Chick-Fil-A Turns its attention to catering
Written by: Alicia Kelso
This story was originally published on Forbes.com.
Chick-fil-A has mastered the art of unit economics – nearly doubling McDonald’s average unit volumes despite being closed on Sundays. The chicken chain has no intention of resting on its laurels as it turns its attention to high-demand off-premise channels.
Chick-fil-A recently announced plans to open new, “first of its kind” prototypes in the Nashville and Louisville markets. Unlike the company’s traditional restaurants, these locations have no dining room and no drive-thru. They are the company’s first restaurants designed specifically for delivered meals – both for catering and small-order, on-demand delivery – and they will be staffed with owner/operators and hired team members, as well as catering delivery drivers.
Luke Pipkin, senior platform lead of innovation at Chick-fil-A, said the goal with these new units is simple: to provide the brand’s experience when and where people want it. Such is our way of life now – busy consumers are increasingly demanding hyperconvenience. Take, for instance, food delivery. As much of the restaurant industry has experienced flat or declining sales, the delivery channel has posted gains in both visits and sales throughout the past five years, according to The NPD Group. Warren Solochek, NPD’s senior vice president of industry relations, said delivery has evolved into a must-have, versus just a nice-to-have.
A recent study conducted by CHD Expert underscores the material impact from off-premise channels this year alone:
- Takeout for pickup is projected to generate $124 billion in sales this year
- Takeout with direct delivery from a restaurant: $32 billion
- Takeout with delivery from a third-party delivery company: $13 billion
- Catering for pickup or delivery: $40 billion
Delivery is just one piece of a much bigger puzzle. Off-premise sales overall are estimated to account for 37% of total restaurant sales – or $209 billion – this year, according to the study. That number is expected to rise to nearly 50% by 2023.
For Chick-fil-A, this trajectory illustrates the need to at least explore these fulfillment-like units, and Nashville and Louisville are the perfect markets to start.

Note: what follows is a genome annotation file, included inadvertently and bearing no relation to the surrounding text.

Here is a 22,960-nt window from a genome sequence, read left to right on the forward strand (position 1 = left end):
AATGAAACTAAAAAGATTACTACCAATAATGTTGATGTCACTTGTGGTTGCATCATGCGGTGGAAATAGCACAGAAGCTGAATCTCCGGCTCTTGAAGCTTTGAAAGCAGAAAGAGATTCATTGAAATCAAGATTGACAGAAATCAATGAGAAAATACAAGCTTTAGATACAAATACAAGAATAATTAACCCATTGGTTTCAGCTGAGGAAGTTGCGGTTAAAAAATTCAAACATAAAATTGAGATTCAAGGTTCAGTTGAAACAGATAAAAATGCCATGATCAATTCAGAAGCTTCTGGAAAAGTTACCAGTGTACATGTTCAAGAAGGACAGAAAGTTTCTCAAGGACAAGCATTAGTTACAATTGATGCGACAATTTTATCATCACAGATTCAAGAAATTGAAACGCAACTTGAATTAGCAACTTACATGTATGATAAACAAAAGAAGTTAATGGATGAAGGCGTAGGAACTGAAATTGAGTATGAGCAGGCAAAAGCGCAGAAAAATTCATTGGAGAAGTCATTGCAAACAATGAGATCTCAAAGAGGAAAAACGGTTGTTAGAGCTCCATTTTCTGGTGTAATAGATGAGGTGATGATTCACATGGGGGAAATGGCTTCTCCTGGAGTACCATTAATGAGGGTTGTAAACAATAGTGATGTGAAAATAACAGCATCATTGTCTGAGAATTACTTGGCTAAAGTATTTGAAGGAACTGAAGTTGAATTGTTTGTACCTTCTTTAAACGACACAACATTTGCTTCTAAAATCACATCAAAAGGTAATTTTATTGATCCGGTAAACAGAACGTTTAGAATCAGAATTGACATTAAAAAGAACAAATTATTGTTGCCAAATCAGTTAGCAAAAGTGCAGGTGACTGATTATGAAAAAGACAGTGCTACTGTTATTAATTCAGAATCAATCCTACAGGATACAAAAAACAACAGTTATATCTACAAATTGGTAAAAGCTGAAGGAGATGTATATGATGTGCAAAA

“Louisville and Nashville are fast-growing markets for us. There is a great history of strong growth for catering business in both cities. Both locations are conveniently located to their downtown areas and are within close proximity to major highways for deliveries to businesses, hospitals, college campuses, etc.,” Pipkin said.
Chick-fil-A has offered breakfast, lunch and dinner catering options for a while now, (promoting the service on it’s Chicken Wire blog in August 2017) but the runway for growth in this channel is still “huge,” according to Pipkin.
“Catering is an area of our business that we are working to generate awareness around. Many of our customers just don’t know we have catering options,” he said. “We’ve learned that 14% of our customers experience Chick-fil-A for the first time through our catering, and QSR catering represents 30% of overall off-premise catering, so we do believe this is a huge opportunity for the brand.”
Though the prototypes not only provide the chain an opportunity to leverage in-demand trends, they are also a good way to preserve the brand’s high customer service standards. The staggering growth of takeout, delivery and catering has squeezed back-of-the-house operations and, in some cases, slowed or compromised service.
“We are hoping these new locations alleviate some of the stress that our other restaurants in the area feel on a daily basis,” he said. “Our restaurants are incredibly busy and our hope is that this new concept will provide both capacity and complexity relief.”
Chick-fil-A isn’t the only restaurant company experimenting with this type of non-retail, commissary-type of concept, according to Erle Dardick, CEO of MonkeyMedia Software, a cloud platform for off-premise business.
“We’re getting into a next generation phase in the marketplace where these brands are realizing they can leverage centralized locations designed for their high-volume takeout, delivery and catering businesses,” he said. “Traditional restaurants were never designed for this added workflow.”
Grocery and convenience stores are also building out this strategy to keep up with fulfillment obligations as consumers increasingly drive an Amazon-inspired, stay-at-home economy.
“Restaurants are being relegated into wholesale operations. What’s happening is that restaurant operators are finding themselves where they have more volume than ever coming from all different types of channels,” Dardick said. “The only way forward is to take control of their off-premise operations.”
The Chick-fil-A prototype, he adds, is the future model of restaurants.
“We’ll see this in every market from most brands by 2020,” Dardick said. “It won’t replace traditional restaurants – it will be synergistic and complementary. But the footprint for traditional restaurants will retrench.”